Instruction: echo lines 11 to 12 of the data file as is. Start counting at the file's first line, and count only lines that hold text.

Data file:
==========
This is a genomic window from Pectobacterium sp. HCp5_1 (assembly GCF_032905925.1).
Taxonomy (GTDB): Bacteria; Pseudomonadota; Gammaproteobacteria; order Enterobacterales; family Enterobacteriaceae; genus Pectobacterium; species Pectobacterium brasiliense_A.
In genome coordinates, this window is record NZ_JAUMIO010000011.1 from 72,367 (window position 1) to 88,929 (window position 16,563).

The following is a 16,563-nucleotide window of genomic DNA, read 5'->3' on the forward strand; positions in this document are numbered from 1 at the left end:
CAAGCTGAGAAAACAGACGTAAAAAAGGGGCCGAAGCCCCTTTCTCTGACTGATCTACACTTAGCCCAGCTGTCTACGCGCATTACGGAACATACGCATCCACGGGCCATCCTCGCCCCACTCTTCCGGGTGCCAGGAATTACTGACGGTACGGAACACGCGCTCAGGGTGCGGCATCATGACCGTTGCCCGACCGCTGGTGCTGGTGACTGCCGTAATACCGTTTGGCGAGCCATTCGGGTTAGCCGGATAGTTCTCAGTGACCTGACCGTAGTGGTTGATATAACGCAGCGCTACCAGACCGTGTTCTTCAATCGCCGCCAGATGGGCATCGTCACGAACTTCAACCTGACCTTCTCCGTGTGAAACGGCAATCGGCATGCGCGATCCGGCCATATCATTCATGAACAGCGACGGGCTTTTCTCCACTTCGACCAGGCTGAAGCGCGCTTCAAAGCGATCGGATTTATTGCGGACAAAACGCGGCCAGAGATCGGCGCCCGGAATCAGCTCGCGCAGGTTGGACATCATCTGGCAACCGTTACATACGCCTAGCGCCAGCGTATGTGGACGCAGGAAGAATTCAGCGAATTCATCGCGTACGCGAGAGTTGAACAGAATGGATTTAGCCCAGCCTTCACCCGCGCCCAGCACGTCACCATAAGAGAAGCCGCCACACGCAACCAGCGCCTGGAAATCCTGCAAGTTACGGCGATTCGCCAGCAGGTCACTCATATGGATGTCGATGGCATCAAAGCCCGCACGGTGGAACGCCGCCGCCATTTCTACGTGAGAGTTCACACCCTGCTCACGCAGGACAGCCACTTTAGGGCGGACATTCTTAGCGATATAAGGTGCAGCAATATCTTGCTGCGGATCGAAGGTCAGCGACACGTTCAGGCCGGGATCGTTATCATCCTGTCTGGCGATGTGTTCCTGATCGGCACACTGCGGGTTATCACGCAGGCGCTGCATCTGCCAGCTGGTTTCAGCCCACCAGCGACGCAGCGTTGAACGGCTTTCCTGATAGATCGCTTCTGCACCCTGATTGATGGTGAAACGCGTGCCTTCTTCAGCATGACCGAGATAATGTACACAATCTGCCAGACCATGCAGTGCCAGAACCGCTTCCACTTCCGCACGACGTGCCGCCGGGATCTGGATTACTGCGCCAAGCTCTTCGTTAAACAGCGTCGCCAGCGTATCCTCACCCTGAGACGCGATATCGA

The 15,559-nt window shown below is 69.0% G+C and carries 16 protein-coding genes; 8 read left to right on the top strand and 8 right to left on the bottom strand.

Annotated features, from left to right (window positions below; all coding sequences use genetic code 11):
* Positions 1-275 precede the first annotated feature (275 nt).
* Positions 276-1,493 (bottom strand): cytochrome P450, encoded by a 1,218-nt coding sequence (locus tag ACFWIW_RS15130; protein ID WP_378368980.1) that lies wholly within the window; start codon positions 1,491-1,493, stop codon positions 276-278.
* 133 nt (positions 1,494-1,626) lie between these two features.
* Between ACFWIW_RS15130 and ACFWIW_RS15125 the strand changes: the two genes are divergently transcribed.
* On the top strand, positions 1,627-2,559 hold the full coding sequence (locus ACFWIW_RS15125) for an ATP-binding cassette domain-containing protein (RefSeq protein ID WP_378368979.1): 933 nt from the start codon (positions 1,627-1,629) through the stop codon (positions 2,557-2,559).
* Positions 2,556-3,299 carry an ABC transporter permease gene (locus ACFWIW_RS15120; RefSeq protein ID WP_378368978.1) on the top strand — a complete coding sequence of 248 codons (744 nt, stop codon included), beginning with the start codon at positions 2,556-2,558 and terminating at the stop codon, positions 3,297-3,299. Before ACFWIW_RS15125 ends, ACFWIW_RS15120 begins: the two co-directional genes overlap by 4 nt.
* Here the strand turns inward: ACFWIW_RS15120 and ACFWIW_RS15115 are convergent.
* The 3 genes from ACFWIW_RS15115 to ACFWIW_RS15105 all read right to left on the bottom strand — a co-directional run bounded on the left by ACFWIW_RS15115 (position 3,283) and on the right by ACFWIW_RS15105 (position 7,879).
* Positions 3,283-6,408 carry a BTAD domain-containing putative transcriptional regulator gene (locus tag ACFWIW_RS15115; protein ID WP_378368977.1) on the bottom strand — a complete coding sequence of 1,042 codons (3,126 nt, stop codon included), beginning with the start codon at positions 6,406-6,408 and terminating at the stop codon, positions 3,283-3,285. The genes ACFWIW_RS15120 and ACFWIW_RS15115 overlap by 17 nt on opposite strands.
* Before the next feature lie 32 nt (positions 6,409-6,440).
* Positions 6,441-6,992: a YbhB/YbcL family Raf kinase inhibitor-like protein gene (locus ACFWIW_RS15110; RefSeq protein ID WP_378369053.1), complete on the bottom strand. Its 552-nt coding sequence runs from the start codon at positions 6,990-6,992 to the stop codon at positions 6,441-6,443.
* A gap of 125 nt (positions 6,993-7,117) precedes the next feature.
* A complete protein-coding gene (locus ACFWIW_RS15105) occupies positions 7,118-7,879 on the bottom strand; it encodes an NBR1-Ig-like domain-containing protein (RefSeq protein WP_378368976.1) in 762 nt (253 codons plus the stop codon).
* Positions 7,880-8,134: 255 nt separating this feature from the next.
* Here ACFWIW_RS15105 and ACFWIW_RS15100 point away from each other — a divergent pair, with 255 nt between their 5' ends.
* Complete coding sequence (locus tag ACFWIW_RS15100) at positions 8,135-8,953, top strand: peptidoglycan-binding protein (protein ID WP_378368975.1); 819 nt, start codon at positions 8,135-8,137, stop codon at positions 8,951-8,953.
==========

* Between ACFWIW_RS15130 and ACFWIW_RS15125 the strand changes: the two genes are divergently transcribed.
* On the top strand, positions 1,627-2,559 hold the full coding sequence (locus ACFWIW_RS15125) for an ATP-binding cassette domain-containing protein (RefSeq protein ID WP_378368979.1): 933 nt from the start codon (positions 1,627-1,629) through the stop codon (positions 2,557-2,559).